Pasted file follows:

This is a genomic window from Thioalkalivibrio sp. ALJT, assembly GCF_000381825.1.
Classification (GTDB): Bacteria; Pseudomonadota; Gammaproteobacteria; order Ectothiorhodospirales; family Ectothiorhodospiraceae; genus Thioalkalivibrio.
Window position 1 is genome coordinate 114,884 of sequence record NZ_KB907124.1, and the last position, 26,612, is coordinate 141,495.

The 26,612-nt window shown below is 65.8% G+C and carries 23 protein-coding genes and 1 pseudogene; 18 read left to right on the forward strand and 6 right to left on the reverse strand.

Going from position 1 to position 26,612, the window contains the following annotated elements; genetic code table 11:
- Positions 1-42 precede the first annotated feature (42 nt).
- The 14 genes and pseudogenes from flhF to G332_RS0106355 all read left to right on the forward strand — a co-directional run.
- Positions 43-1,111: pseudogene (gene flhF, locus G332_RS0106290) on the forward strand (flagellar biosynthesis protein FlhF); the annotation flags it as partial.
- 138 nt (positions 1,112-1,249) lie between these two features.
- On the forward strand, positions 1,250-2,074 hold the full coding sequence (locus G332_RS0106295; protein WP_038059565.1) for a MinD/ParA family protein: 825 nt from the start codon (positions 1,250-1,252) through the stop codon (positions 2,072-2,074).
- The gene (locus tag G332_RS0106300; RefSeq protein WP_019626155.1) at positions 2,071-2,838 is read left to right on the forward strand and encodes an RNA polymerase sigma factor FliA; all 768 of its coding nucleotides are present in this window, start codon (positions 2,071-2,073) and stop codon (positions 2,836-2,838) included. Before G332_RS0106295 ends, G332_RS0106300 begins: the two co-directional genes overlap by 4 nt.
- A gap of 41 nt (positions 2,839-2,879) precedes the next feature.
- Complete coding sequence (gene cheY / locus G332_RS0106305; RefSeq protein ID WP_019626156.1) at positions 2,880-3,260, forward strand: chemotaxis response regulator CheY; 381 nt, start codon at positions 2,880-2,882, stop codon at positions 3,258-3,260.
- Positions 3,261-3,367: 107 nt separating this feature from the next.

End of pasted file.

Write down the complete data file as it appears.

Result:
This is a genomic window from Thioalkalivibrio sp. ALJT, assembly GCF_000381825.1.
Classification (GTDB): Bacteria; Pseudomonadota; Gammaproteobacteria; order Ectothiorhodospirales; family Ectothiorhodospiraceae; genus Thioalkalivibrio.
Window position 1 is genome coordinate 114,884 of sequence record NZ_KB907124.1, and the last position, 26,612, is coordinate 141,495.

The 26,612-nt window shown below is 65.8% G+C and carries 23 protein-coding genes and 1 pseudogene; 18 read left to right on the forward strand and 6 right to left on the reverse strand.

Going from position 1 to position 26,612, the window contains the following annotated elements; genetic code table 11:
- Positions 1-42 precede the first annotated feature (42 nt).
- The 14 genes and pseudogenes from flhF to G332_RS0106355 all read left to right on the forward strand — a co-directional run.
- Positions 43-1,111: pseudogene (gene flhF, locus G332_RS0106290) on the forward strand (flagellar biosynthesis protein FlhF); the annotation flags it as partial.
- 138 nt (positions 1,112-1,249) lie between these two features.
- On the forward strand, positions 1,250-2,074 hold the full coding sequence (locus G332_RS0106295; protein WP_038059565.1) for a MinD/ParA family protein: 825 nt from the start codon (positions 1,250-1,252) through the stop codon (positions 2,072-2,074).
- The gene (locus tag G332_RS0106300; RefSeq protein WP_019626155.1) at positions 2,071-2,838 is read left to right on the forward strand and encodes an RNA polymerase sigma factor FliA; all 768 of its coding nucleotides are present in this window, start codon (positions 2,071-2,073) and stop codon (positions 2,836-2,838) included. Before G332_RS0106295 ends, G332_RS0106300 begins: the two co-directional genes overlap by 4 nt.
- A gap of 41 nt (positions 2,839-2,879) precedes the next feature.
- Complete coding sequence (gene cheY / locus G332_RS0106305; RefSeq protein ID WP_019626156.1) at positions 2,880-3,260, forward strand: chemotaxis response regulator CheY; 381 nt, start codon at positions 2,880-2,882, stop codon at positions 3,258-3,260.
- Positions 3,261-3,367: 107 nt separating this feature from the next.